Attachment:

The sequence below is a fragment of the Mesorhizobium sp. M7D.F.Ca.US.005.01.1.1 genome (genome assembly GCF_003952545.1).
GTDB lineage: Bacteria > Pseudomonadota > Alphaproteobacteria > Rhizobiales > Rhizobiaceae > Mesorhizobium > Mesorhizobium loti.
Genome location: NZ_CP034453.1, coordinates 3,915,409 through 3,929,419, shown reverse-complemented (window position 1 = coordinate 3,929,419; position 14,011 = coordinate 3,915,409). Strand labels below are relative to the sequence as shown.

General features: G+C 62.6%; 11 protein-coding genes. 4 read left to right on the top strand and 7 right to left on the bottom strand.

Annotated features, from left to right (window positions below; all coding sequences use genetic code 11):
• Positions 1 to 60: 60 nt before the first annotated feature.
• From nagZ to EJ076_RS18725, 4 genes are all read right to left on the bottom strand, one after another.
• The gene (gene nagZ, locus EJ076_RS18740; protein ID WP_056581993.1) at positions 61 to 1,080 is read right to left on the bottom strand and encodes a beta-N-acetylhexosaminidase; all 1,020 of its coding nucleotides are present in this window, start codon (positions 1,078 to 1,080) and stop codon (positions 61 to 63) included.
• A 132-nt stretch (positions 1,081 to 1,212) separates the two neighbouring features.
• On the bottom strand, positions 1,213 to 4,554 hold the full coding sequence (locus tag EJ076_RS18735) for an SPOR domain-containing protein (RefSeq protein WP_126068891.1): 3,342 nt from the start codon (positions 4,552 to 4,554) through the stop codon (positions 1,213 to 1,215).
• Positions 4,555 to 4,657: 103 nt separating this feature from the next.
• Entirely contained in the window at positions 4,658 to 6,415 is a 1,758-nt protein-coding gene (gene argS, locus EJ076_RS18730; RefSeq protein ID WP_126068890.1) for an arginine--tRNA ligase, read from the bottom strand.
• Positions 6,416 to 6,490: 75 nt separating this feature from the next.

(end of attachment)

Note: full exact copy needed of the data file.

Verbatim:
The sequence below is a fragment of the Mesorhizobium sp. M7D.F.Ca.US.005.01.1.1 genome (genome assembly GCF_003952545.1).
GTDB lineage: Bacteria > Pseudomonadota > Alphaproteobacteria > Rhizobiales > Rhizobiaceae > Mesorhizobium > Mesorhizobium loti.
Genome location: NZ_CP034453.1, coordinates 3,915,409 through 3,929,419, shown reverse-complemented (window position 1 = coordinate 3,929,419; position 14,011 = coordinate 3,915,409). Strand labels below are relative to the sequence as shown.

General features: G+C 62.6%; 11 protein-coding genes. 4 read left to right on the top strand and 7 right to left on the bottom strand.

Annotated features, from left to right (window positions below; all coding sequences use genetic code 11):
• Positions 1 to 60: 60 nt before the first annotated feature.
• From nagZ to EJ076_RS18725, 4 genes are all read right to left on the bottom strand, one after another.
• The gene (gene nagZ, locus EJ076_RS18740; protein ID WP_056581993.1) at positions 61 to 1,080 is read right to left on the bottom strand and encodes a beta-N-acetylhexosaminidase; all 1,020 of its coding nucleotides are present in this window, start codon (positions 1,078 to 1,080) and stop codon (positions 61 to 63) included.
• A 132-nt stretch (positions 1,081 to 1,212) separates the two neighbouring features.
• On the bottom strand, positions 1,213 to 4,554 hold the full coding sequence (locus tag EJ076_RS18735) for an SPOR domain-containing protein (RefSeq protein WP_126068891.1): 3,342 nt from the start codon (positions 4,552 to 4,554) through the stop codon (positions 1,213 to 1,215).
• Positions 4,555 to 4,657: 103 nt separating this feature from the next.
• Entirely contained in the window at positions 4,658 to 6,415 is a 1,758-nt protein-coding gene (gene argS, locus EJ076_RS18730; RefSeq protein ID WP_126068890.1) for an arginine--tRNA ligase, read from the bottom strand.
• Positions 6,416 to 6,490: 75 nt separating this feature from the next.